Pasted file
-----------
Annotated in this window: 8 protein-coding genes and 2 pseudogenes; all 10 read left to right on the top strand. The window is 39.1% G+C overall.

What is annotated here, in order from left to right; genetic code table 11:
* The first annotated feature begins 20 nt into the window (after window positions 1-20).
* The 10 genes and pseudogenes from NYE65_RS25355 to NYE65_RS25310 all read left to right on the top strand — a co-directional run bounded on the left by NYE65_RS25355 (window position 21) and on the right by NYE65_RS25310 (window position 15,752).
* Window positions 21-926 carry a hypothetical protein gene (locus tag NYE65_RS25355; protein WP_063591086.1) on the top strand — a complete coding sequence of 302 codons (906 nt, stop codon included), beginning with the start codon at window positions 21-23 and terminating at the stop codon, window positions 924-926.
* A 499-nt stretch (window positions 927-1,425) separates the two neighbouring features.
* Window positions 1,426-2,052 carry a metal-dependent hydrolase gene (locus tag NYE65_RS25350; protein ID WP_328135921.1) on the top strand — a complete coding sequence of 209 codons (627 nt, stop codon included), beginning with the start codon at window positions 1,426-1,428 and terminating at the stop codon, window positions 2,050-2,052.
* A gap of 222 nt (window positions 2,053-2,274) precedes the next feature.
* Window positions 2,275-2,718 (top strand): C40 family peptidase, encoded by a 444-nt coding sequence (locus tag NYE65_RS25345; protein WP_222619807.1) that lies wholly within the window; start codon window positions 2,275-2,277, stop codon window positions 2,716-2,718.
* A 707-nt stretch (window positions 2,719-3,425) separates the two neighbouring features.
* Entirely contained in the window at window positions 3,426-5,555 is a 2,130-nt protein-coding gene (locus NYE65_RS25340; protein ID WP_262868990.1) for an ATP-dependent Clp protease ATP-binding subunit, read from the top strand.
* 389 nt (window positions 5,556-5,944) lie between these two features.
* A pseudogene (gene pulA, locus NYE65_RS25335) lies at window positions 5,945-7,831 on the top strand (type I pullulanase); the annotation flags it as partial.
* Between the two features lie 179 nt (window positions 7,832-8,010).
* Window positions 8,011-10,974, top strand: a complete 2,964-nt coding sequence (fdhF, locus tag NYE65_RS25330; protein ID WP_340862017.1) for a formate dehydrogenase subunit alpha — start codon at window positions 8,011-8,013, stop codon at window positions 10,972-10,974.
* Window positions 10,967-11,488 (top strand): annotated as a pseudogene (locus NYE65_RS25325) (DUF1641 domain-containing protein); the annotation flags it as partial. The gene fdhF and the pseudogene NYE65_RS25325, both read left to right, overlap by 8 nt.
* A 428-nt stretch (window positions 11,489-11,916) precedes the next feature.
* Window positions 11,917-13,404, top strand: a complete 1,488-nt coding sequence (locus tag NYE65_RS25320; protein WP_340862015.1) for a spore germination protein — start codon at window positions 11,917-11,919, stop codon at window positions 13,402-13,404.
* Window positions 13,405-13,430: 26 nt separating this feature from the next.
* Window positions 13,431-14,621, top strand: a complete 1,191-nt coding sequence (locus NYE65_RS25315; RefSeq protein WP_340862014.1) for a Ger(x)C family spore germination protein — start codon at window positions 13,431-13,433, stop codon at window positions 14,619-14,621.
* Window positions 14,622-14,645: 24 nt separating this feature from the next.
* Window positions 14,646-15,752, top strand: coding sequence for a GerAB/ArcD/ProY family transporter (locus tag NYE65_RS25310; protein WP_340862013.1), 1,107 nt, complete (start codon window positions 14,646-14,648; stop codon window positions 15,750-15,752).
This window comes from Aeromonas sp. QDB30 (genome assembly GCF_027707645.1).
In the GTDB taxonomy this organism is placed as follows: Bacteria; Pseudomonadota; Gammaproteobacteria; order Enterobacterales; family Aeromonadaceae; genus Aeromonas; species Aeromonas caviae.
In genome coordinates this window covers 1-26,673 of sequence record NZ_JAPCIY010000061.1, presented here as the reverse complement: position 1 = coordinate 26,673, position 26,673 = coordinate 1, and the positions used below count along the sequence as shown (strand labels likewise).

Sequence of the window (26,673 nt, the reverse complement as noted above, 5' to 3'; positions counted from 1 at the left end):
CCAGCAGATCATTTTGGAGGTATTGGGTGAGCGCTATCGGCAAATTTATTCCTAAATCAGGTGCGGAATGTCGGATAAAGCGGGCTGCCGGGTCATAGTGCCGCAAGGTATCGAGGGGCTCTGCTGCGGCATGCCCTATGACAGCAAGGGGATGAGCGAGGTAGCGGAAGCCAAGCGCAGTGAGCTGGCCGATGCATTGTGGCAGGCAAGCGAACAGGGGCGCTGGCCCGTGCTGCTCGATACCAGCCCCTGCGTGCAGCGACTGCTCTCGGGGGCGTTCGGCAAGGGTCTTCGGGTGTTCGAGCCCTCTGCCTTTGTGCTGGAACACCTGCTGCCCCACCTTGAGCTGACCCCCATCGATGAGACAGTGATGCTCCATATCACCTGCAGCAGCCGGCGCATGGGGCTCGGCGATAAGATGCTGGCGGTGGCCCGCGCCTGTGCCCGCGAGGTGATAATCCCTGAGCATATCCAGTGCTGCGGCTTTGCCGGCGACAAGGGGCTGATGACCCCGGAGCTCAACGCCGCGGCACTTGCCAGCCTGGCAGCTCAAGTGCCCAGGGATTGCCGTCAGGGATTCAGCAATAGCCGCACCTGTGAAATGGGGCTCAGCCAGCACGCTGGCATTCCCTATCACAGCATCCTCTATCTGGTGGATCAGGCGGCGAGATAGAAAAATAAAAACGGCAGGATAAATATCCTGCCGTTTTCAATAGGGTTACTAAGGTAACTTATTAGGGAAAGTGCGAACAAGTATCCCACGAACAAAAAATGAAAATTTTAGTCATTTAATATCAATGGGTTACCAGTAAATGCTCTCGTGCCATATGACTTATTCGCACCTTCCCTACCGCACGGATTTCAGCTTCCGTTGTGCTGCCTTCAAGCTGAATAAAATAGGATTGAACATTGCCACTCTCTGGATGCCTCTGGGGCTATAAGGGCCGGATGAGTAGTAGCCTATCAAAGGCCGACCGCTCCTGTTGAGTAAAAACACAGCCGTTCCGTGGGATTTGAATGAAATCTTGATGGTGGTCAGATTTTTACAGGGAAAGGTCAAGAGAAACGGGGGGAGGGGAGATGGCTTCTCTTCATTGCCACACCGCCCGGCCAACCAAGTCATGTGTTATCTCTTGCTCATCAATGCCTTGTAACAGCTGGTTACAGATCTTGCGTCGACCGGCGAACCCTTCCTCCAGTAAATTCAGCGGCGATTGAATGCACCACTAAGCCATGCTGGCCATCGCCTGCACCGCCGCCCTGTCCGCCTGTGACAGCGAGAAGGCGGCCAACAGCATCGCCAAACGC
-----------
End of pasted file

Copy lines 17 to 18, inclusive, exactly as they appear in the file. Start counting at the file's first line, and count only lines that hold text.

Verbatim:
* A 428-nt stretch (window positions 11,489-11,916) precedes the next feature.
* Window positions 11,917-13,404, top strand: a complete 1,488-nt coding sequence (locus tag NYE65_RS25320; protein WP_340862015.1) for a spore germination protein — start codon at window positions 11,917-11,919, stop codon at window positions 13,402-13,404.